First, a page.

October 23, 2002
We're the NEA; Laws don't apply to us.
I found an interesting letter in this letter column from the Seattle Times. The letter was from the president of the Washington Education Association, the state affiliate of the NEA, in response to this editorial of last week. It makes for interesting reading. Read the editorial first, to understand why Mr. Hasse is blowing smoke.
A recent ruling by the state Public Disclosure Commission against the National Education Association prompted criticism from The Times ("Policing the NEA," editorial, Oct. 11). NEA members in this state, the teachers, college faculty and school-support professionals represented by the Washington Education Association, believe criticism is more appropriately directed at the PDC.
It is time for policy-makers and thoughtful citizens to examine the role and performance of the commission. Established in 1972 through a voter initiative, the agency was intended to provide public access to information about big money in politics.
Former U.S. Rep. Joleen Unsoeld and the other organizers behind the disclosure initiative trusted an informed public, with the help of an engaged, free press, to make better decisions at the ballot box if they knew who was paying for candidate and ballot measure campaigns. The PDC was not meant to serve, as it now does, as a regulator of speech; the authors knew the risk and folly of any such scheme.
Subsequent to a rewrite of state campaign-finance laws aimed at eliminating the participation of organized labor in the political process, the PDC has been transformed into an agency that the courts have found violates educators' rights to free speech and free association.
Washington's public school employees have a responsibility to speak out for students, schools and our profession. We also have a right to do so, a right that has been treated with indifference by the PDC in its heavy-handed efforts at enforcement. Nonetheless, it is a right we will continue to exercise and guard.
Charles Hasse, president, WEA, Seattle
Where to start? Gee, the WEA believes the criticism should be levelled at the PDC; that's a big surprise. The NEA and its affiliates are NEVER the source of any problems; it's always someone else's fault.
Hasse rails against the PDC because it is fulfilling its mandate, to inform the electorate from where the money to support the projects is coming. The PDC is not responsible for the lawsuits; the PDC reported the egregious violations to the Washington State attorney general's office for prosecution.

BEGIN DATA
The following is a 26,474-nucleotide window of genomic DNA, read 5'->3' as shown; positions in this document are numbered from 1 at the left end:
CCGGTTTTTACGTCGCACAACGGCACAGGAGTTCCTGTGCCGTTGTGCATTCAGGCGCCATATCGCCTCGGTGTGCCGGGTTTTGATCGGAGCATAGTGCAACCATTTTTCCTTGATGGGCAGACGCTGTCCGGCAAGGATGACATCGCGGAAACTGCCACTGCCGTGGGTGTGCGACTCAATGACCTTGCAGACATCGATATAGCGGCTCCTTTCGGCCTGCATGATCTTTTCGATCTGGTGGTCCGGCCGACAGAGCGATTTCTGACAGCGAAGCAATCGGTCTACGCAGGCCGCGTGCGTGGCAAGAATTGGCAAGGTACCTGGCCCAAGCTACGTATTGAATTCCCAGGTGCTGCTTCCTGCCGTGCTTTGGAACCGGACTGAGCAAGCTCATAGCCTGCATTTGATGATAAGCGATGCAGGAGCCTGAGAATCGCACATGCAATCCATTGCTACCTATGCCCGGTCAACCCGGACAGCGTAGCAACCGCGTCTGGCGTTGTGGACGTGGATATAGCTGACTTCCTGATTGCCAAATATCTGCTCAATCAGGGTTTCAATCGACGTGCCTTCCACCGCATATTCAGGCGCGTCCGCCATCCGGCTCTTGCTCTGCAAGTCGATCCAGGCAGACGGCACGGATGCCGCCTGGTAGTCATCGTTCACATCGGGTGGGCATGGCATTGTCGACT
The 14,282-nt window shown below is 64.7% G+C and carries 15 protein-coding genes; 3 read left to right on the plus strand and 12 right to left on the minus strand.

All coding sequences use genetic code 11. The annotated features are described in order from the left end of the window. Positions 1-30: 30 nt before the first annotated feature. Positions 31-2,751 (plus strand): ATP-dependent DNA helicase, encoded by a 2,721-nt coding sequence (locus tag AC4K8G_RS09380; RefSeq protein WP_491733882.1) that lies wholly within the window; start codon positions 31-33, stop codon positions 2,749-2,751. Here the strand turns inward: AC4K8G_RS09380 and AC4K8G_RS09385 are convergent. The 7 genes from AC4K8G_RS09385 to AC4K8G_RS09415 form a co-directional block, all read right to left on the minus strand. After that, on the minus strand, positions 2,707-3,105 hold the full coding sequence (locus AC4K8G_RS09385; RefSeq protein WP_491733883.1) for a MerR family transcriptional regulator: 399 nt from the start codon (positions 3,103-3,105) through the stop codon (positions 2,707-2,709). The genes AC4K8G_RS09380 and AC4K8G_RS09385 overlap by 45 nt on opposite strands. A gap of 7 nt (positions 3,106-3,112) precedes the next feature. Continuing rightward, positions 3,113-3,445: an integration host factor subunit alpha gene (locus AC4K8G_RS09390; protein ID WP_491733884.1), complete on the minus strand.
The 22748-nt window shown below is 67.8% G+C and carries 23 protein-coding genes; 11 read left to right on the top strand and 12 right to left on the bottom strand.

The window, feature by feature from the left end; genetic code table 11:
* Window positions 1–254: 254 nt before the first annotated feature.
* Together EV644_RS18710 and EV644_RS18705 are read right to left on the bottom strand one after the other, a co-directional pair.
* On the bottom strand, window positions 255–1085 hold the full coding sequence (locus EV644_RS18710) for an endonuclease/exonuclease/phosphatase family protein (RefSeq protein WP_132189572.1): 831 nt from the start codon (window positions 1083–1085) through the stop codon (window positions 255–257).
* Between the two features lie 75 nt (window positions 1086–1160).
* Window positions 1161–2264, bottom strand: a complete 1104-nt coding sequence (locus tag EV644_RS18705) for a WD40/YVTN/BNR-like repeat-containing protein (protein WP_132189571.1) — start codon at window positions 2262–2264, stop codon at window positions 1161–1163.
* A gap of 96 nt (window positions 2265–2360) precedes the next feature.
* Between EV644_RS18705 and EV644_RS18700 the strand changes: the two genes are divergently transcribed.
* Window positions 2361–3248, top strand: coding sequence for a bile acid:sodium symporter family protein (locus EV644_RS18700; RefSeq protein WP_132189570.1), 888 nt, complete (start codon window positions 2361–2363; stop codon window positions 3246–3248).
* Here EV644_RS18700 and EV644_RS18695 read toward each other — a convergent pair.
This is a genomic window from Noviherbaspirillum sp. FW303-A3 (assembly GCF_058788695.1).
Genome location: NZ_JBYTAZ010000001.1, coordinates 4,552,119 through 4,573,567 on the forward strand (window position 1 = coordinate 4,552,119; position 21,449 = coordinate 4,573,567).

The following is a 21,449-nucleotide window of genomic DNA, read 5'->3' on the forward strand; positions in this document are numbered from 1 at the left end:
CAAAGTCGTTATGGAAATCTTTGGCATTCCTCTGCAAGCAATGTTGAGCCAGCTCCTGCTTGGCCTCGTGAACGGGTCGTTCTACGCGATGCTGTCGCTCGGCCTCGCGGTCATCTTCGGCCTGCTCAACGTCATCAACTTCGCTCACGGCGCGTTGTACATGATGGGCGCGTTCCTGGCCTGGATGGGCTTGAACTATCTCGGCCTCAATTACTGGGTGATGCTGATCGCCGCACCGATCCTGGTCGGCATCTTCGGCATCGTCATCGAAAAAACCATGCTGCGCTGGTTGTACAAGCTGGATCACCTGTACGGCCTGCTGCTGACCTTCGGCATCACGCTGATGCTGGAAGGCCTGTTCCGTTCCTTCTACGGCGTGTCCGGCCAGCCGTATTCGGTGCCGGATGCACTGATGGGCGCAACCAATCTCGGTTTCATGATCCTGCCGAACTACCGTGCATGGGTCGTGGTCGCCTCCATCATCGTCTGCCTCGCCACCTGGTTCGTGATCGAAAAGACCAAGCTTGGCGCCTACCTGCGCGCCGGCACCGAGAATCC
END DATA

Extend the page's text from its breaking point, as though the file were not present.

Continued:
The NEA has been a consistent proponent of campaign finance reform; they wish to eliminate the "pernicious" nature of big money in politics. However, when it is their money and influence that is under review, they claim unfair persecution. Apparently, big money in politics is only a problem when it goes to causes opposed by the overwhelmingly Democratic teacher's union leadership. Hasse screams about how the laws violate free speech, yet he and others in NEA leadership positions blithely dismissed (or sneeringly denigrated) similar complaints from conservatives such as Senator Mitch McConnell (R-KY).
Nobody is preventing the NEA from arguing their points of view before the public; what the Seattle Times editorial board specifically stated in their piece is that they only expect the NEA and WEA to follow the same laws as everyone else. If Mr. Hasse feels that is too onerous a burden, perhaps he should reevaluate his efforts. Every other special interest group, from the National Rifle Association to the Natural Resources Defense Council, from NARAL to the American Family Association, has followed the laws. Why should the NEA be exempt?
posted on October 23, 2002 05:25 PM
For some reason, this bugged me a great deal. I think it's the apparent NEA assumption: "Everyone else is a special-interest group, but we're not." A lot of that on the left, it seems to me.